Write Your Documentation with Sphinx

Documentation with Sphinx

As you know, documentation is important for any software we write, for both users and developers. Writing documentation, however, is painful. We have to deal with the quirks of the word processor, text formatting, image placement, table of contents, etc.

Sphinx is a tool that helps you create documentation easily. It automates many of the annoying tasks in creating documentation, and lets you concentrate on the content. Their website quotes a user saying that it “makes programmers want to write documentation!” I wouldn’t go that far, but it really frees you from the frustrations around writing documentation.

In this post, I’ll go over installing and configuring Sphinx, writing your documentation, and finally building it as a PDF file. Much of the material is detailed in First Steps with Sphinx, but I’ve made some changes to the standard configuration.

Installation

I recommend that you use Cygwin as your command-line environment. You’ll be able to install and run Sphinx quickly. In the Cygwin setup program, add the following packages: python, python-sphinx, make, texlive, latex-recommended, latex-extra, and fonts-recommended.

If you’re not using Cygwin, follow the steps in Installing Sphinx. You’ll also need to install LaTeX to generate your documentation as a PDF file (see Obtaining LaTeX).

Configuration

Using a command-line terminal, create a directory where you’d like to keep your documentation. Go into that directory and run sphinx-quickstart, which will ask you a few questions to help you set up your Sphinx configuration and build files. I recommend accepting the default values for most of the questions, except for the following cases:

  1. Separate source and build directories? Answer yes to this question. I think that keeping the source and the build files in different directories is more organized.
  2. Name prefix for templates and static dir. Use “.” as the prefix. Since I’m using Cygwin, I’m used to using a “.” for system and hidden files or directories.
  3. Project name and Author name(s). There are no defaults for these, so you must enter the correct information here, such as “CoolScript” and “Carlos Anderson” (or the author could be the name of your institution).
  4. Project version. This also does not have a default, so you must enter a value. For most scripts I use a version with four parts, but for the documentation I only use two. For example, if my script’s version is 1.2.3.4, the documentation version would be 1.2. This is because I use the third and fourth version parts for bug fixes and builds, so typically there’s no need to change the documentation for such changes.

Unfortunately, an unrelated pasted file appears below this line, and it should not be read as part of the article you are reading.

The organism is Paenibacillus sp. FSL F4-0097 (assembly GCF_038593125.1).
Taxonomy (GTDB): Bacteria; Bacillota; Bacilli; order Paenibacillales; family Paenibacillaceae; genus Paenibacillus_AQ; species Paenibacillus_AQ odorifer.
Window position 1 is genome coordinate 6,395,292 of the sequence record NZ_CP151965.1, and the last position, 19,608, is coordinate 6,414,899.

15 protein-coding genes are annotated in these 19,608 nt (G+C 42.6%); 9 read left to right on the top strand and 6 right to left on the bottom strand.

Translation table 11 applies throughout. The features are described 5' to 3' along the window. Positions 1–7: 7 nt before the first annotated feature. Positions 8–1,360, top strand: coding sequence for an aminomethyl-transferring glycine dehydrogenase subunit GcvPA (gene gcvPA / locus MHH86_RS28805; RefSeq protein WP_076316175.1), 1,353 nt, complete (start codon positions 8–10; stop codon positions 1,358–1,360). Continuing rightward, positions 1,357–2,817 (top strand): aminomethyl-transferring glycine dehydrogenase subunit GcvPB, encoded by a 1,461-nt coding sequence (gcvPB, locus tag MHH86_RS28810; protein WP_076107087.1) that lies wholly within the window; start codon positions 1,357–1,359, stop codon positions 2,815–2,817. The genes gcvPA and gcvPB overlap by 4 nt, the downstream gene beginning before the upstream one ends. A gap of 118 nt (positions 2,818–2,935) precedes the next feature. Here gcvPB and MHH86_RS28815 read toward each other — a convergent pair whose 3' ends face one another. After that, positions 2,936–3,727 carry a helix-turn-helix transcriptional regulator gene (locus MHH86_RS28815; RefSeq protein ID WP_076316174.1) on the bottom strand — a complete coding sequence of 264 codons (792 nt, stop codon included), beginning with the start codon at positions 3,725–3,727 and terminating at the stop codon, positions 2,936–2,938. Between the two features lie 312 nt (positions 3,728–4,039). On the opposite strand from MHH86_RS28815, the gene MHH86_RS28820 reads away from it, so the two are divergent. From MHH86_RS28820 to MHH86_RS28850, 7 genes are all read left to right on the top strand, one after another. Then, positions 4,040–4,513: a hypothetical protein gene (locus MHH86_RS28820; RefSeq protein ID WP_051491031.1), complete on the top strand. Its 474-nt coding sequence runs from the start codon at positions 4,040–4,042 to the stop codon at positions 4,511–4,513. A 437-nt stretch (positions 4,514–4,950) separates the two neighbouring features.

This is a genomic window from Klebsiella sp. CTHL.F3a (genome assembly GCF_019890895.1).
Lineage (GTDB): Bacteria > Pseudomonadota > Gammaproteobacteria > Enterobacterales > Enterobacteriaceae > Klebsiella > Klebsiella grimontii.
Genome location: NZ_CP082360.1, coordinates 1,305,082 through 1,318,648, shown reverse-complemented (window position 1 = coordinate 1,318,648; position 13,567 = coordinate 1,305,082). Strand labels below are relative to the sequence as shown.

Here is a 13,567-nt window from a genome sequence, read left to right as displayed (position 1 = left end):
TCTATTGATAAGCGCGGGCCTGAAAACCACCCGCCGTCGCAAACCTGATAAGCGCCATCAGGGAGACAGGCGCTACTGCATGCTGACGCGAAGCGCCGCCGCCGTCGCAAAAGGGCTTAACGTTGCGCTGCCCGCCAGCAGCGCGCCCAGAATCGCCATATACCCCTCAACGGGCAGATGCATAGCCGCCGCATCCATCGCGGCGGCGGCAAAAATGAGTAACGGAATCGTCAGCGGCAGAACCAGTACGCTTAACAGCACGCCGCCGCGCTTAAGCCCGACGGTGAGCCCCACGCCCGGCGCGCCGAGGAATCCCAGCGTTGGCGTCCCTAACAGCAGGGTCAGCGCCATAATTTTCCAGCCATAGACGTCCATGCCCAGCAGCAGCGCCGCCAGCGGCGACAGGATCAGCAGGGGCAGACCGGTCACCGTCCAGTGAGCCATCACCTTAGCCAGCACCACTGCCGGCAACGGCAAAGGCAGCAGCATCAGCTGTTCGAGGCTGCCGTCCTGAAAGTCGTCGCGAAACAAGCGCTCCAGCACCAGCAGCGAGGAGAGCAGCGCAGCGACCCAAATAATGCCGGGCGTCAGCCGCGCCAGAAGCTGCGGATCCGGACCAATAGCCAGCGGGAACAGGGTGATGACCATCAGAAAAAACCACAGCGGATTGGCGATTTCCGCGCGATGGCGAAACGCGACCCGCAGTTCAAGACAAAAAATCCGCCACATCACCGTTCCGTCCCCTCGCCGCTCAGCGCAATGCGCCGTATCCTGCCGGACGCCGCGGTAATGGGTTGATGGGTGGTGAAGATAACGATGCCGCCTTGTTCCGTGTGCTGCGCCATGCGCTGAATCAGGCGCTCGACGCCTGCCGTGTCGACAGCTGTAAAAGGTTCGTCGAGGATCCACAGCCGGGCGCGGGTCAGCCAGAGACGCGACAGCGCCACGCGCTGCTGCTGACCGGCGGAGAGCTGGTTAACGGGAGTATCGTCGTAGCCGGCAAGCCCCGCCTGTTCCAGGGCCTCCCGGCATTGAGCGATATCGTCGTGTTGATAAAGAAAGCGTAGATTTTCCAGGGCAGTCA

5. pngmath: include math, rendered as PNG images. If you’re going to include mathematical equations in your documentation, answer yes. I always answer yes, just in case.
  6. Create Windows command file? If you’re using Cygwin or a Linux/MacOSX terminal, answer no. If you’re using the Windows terminal, answer yes.

Once finished, the quick start program will create a Makefile (or make.bat), the source directory, and the build directory. In the source directory, there are two files: conf.py and index.rst.

conf.py is the configuration file for your Sphinx project (see The build configuration file). You typically won’t need to change the contents of this file, except for a few things. Whenever you update the documentation for a new release of your script, you’ll want to change the “version.”

In the section “Options for LaTeX output,” uncomment the pointsize option and change it to 12pt. I find the slightly bigger font easier to read. Also, Sphinx adds some blank pages to the output that don’t make sense for a digital documentation, so get rid of them by adding the following lines before the ending brace inside latex_elements:

index.rst is the “master document” that tells Sphinx what your documentation should contain. There’s extra stuff there that we don’t need, so delete everything until you’re left with just this:

The line “intro” says that there’s a file called “intro.rst” that should be included in the documention (we’ll create intro.rst soon). You can add more content by listing more files.

Write the Documentation

Each file you write corresponds to a chapter in the documentation. As an example, we’ll write an Introduction chapter. Open a plan text editor and create a file named “intro.rst”. Documentation files need to be written in reStructuredText (see reStructuredText Primer), which is a straightforward mark-up language. I won’t go over all the reStructuredText commands, but here’s a sample intro.rst:

I’ve put this sample project on GitHub as CoolScriptDocumentation.

Build the Documentation

In the root directory of the documentation (not in the source directory), run “make latexpdf”. If all goes well, a PDF will be produced in the build/latex directory. I’ve put my output PDF in the root directory of the GitHub repository linked above.

As you can see, Sphinx automatically creates a title page, a table of contents, and organizes your files into chapters. It also formats the documentation with a professional-looking style. Aside from the initial configuration, you only had to worry about the content.

One shortcoming with Sphinx is that it’s not easy to change the style of the PDF documentation. There are resources online that can help you do these types of advanced configurations. Generally, though, I’ve been happy with the default style.

I recommend that you make this PDF easily available to anyone who will be using your script. For example, you could create a Help button or menu item that automatically opens the PDF when clicked.

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